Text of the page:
For example, panelist Julian Levy, a first-generation student and social work major, recalls being skeptical when he first encountered the Unconquered Scholars Program. People who offer help “can seem like they have a savior complex, especially if they don’t look like you or have the same experiences,” says Levy. He only began to trust Jackson when he noticed that she remembered details about his personal life and younger brothers. “Miss Jackson understood that I did not need saving; rather, she focused on my strengths,” explains Levy.

Sometimes hearing from a peer who has experienced homelessness can put prospective Unconquered Scholars at ease. When panelist Asia Lavender applied to FSU, she says that an Unconquered Scholar called her to talk about the program. Now, Lavender says that calling prospective students to talk about being an Unconquered Scholar is one of her favorite parts of the program.

Students may also be looking for cues in administrators’ offices to decide who they can trust, says panelist Ariel Trueba. He points out that while many higher ed offices only include a desk and two chairs, Jackson’s office felt more welcoming. “She makes her office very comfortable with a couch. The office setting allowed me to express more of what I wanted to tell her.”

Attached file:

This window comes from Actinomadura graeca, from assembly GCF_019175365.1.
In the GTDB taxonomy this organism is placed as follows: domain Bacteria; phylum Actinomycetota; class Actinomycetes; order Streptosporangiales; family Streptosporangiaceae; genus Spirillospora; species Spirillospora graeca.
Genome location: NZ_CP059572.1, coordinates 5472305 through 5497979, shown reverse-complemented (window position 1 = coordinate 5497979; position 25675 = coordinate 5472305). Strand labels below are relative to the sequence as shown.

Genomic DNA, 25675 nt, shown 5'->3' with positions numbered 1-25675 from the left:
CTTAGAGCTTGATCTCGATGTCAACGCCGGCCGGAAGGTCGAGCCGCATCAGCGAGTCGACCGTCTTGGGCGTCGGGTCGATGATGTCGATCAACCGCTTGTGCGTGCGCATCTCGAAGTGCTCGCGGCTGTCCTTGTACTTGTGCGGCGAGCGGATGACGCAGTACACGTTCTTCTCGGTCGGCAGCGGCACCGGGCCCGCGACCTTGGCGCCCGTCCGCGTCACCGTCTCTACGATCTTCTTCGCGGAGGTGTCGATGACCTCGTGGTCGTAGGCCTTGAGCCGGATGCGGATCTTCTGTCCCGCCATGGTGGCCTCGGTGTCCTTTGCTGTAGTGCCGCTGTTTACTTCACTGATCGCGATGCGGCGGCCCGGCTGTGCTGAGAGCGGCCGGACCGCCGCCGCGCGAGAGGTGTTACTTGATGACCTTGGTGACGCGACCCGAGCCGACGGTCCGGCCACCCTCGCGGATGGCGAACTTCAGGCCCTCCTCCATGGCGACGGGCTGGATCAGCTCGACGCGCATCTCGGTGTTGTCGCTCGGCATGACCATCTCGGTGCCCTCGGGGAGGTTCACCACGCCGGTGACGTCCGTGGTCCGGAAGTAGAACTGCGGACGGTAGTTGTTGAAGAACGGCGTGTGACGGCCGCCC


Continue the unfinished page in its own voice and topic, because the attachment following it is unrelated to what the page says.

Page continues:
2. Acknowledge that students juggle more than coursework

“People often think struggling ends once you get to college,” says Levy. But while students may have housing, their families may still be struggling with homelessness back home. The panelists shared that this dynamic can lead to distressing phone calls or financial requests from family members that make it difficult to concentrate on coursework.

Panelist Abdullah Derosier, a recent FSU grad, adds that he felt “obligated to support family members still experiencing homelessness.” Students have to “balance doing what’s best for [them] and what’s best for [their] family,” he says.

Many panelists also hope their college journey will inspire their siblings to take a similar path. When Levy shared his recent accomplishment of helping his younger brothers complete their college applications, the audience broke out into applause.